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Peskin Flubs Newsom Snub

By Our City Hall Correspondent

Democratic Party Boss Aaron Peskin ate his own gun last night.

Peskin fired a political bullet at San Francisco Mayor Gavin Newsom, challenging his right as the state Democratic Party’s nominee for Lt. Governor of California, to name a representative to vote on the city’s 26-member Democratic County Central Committee (DCCC), often short-handed in political circles to the more colloquial “D-Triple-C.”  San Francisco Democrats nominated for statewide office have traditionally named a representative to the county Democratic panel.

Peskin solicited an opinion  – the cost of that opinion ranging from zero to many thousands of dollars from the party’s thinning coffers – was a much-gossiped-about subject at the panel’s meeting Wednesday night in the State Building’s basement auditorium. At the opening of the meeting Peskin bragged of the logic of the opinion secured from longtime DCCC legal hack Lance Olson.

Aaron Peskin backed down at Wednesday night’s meeting and Newsom’s appointee, former deputy City Attorney John Shanley, was seated.

Peskin’s somewhat complicated legal argument was that since Newsom’s opponent, Lt. Governor Abel Maldonado, was a Republican, Newsom could not have a representative on the Democratic committee until after the November election. He said that however San Francisco City Attorney Kamala Harris, who is the state party’s nominee for Attorney General, could name a representative because the current Attorney General, now running for Governor, Jerry Brown, was a Democrat. Harris named London Breed as her ex-officio representative and deputy City Attorney Matthew Rothschild as her alternate.

The state Election Code states that candidates for a statewide office shall automatically become members of their party’s county Central Committee, but Peskin argued that the bylaws of the D-Triple-C were unclear on that matter. Peskin told the Bay Guardian earlier in the week that his ring would need to be kissed if the mayor hoped to make an appointment. “He’s going to need to make an argument why we should amend the rules.”

The mayor’s appointee, John Shanley, was asked by Supervisor Campos why the mayor should get an appointment since he has presented a ballot measure to preventing elected officials, i.e. Supervisors, from automatically becoming voting members of the DCCC. Shanley, who also happens to be an attorney, stated that his appointment was “not to represent they Mayor of San Francisco.  I am here to represent the duly certified Democratic nominee for Lieutenant Governor in accordance with State Law.”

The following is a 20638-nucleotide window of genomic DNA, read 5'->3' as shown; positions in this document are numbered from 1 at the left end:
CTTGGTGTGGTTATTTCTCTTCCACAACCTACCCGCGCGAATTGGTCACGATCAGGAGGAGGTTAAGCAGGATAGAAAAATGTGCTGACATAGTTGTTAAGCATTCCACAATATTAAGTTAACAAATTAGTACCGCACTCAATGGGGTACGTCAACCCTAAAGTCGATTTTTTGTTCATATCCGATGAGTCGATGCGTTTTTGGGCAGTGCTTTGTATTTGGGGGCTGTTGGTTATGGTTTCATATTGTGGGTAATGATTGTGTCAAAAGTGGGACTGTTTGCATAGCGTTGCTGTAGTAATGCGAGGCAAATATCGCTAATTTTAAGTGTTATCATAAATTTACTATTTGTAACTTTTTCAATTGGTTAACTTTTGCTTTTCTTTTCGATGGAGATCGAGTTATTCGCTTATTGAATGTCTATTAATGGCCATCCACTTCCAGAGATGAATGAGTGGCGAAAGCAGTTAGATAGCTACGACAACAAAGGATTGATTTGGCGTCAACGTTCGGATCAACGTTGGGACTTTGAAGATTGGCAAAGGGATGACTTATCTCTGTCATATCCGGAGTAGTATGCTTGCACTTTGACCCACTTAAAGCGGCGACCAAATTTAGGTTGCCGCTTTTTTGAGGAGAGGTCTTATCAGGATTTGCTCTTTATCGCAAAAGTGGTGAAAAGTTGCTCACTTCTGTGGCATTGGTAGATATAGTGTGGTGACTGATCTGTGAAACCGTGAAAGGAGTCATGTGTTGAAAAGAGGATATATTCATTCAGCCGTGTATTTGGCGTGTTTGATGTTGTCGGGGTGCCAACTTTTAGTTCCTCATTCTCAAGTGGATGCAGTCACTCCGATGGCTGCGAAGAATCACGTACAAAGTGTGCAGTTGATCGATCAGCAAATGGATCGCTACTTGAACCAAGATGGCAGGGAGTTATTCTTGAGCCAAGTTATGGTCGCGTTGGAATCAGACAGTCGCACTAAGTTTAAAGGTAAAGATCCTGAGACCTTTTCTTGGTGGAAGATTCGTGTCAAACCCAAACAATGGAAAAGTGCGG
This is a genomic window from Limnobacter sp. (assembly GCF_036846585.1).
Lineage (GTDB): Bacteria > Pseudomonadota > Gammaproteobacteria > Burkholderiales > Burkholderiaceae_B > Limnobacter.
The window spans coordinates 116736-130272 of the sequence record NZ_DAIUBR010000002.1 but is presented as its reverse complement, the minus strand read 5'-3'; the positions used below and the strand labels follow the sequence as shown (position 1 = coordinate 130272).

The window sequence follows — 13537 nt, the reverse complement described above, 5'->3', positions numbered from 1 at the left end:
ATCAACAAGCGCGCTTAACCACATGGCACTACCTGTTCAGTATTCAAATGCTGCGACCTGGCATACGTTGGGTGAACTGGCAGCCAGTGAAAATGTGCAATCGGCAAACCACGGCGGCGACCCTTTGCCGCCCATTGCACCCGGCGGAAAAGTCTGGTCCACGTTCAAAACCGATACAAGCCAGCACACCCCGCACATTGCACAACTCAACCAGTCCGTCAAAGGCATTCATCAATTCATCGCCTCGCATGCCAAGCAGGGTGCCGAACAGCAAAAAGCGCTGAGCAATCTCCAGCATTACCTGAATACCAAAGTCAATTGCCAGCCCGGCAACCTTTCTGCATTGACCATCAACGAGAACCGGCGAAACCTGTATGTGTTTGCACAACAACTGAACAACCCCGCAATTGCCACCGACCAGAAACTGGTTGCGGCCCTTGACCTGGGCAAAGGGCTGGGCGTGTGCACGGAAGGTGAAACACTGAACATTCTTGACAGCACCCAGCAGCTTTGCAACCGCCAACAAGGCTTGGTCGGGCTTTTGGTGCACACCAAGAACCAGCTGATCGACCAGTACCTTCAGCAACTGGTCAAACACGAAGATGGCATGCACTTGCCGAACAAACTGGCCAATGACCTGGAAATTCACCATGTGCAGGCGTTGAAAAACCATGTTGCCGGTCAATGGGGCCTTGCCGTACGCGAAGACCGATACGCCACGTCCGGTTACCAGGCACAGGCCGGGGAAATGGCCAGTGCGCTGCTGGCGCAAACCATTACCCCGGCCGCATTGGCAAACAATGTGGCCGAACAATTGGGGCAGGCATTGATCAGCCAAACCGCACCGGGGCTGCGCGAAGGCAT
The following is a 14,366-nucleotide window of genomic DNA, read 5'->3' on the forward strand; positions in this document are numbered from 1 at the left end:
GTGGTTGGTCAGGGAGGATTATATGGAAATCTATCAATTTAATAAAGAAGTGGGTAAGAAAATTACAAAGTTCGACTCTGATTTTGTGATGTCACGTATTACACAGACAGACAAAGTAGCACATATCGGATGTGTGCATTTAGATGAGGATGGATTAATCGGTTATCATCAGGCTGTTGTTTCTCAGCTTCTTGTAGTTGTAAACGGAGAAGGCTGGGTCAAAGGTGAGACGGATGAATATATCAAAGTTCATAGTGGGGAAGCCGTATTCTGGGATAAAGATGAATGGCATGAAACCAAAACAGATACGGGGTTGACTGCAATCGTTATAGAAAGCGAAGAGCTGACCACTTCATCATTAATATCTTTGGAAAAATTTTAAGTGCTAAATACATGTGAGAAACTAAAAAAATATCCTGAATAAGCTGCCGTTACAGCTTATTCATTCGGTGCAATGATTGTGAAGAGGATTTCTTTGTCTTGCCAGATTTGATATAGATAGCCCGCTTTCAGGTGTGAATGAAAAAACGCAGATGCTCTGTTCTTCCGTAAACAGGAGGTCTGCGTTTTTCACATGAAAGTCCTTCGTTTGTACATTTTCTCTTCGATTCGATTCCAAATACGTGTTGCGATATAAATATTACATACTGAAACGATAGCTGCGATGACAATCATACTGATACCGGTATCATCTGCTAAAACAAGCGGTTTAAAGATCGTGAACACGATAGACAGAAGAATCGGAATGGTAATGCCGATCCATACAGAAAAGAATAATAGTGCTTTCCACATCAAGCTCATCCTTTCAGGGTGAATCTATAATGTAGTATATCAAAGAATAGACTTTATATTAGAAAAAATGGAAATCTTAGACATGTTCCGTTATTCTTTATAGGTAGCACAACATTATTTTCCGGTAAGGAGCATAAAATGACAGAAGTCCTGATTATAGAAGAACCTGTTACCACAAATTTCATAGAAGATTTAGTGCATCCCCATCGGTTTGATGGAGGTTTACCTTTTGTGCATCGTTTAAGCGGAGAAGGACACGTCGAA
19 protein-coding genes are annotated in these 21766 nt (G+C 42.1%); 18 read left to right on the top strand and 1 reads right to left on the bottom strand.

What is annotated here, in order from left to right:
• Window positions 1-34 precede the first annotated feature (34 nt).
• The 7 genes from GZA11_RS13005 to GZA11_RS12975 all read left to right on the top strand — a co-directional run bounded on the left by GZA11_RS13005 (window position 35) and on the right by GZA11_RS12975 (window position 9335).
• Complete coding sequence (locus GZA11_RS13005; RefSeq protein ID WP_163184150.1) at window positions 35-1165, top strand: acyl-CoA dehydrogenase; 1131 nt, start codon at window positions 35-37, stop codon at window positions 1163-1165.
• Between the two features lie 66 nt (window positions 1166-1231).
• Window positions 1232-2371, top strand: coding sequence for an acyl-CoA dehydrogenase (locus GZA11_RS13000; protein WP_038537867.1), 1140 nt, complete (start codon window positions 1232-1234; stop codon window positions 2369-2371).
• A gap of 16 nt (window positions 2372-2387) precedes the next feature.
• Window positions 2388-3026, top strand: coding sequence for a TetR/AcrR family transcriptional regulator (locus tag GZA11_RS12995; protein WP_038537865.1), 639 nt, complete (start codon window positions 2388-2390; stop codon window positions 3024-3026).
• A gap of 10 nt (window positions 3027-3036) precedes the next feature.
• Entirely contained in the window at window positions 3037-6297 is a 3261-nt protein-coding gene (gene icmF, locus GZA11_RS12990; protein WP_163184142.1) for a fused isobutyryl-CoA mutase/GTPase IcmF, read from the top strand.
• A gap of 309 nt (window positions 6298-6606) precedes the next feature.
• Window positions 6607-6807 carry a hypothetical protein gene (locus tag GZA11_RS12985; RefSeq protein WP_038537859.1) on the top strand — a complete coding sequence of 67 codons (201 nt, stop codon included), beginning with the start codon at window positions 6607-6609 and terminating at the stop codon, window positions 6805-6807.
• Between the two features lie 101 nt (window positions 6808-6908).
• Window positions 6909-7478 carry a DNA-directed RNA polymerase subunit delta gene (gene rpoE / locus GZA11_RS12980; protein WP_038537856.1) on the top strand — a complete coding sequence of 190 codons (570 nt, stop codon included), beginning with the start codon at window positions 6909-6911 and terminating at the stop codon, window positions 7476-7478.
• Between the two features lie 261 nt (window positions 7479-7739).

Adding to the elements of contentiousness and occasionally frivolity in the often antagonistic relationship between former Board of Supervisors president Peskin and Mayor Newsom, the Mayor named San Francisco journalist Warren Hinckle, a frequent critic of Peskin, as Shanley’s alternate on the committee.

Peskin’s about face came about following a counter legal opinion submitted to the committee by member Scott Weiner, a deputy City Attorney, and a leading candidate for Supervisor in District 8.

Weiner argued that Peskin’s legal opinion was flawed:

“The DCCC can, and historically has, allowed the nominees for statewide office listed in the Code to take their seats upon nomination — from Arlo Smith to Dianne Feinstein to Kevin Shelley. Nothing in the bylaws precludes us from doing so here. Mr. Olson cites to nothing indicating that the DCCC intended to exclude ex-officios listed in the Elections Code. Instead, he relies on bylaw provisions that, at best for him, are vague, as opposed to the crystal clarity of the Elections Code,” Wiener wrote in a memorandum distributed to members.

“Our job is to unify the Democratic Party, not to tear it apart. Stretching the interpretation of our bylaws to exclude nominees we have historically included on the DCCC would be a terrible first step in achieving that unity. It would, deservedly, be an embarrassment to the Party. It also could strengthen Abel Maldonado’s hand by sending a message that the SF Democratic Party doesn’t support its own nominee. I can guarantee you that the Republicans will play up any decision by the SFDCCC to exclude our Lt. Governor nominee,” Weiner said.

The committee agreed with Weiner by a 17-13 vote to clarify the bylaws and seat Shanley. The vote at Peskin’s Draconian suggestion also revised the DCCC by-laws so that if either Newsom or Harris were to lose their statewide races, they would no longer have a representative on the committee, which is contrary to long-standing party tradition.

The unintended consequence of Peskin’s manipulation would be that, if Harris were to lose the race for state Attorney General, the San Francisco Democratic Party Central Committee would lose it’s only black member (London Breed, Harris’ delegate.) The DCCC as presently constituted is predominately white, with many gay, lesbian and transgender members but disproportionate to the city’s population number of Asian, Black and Latino members.

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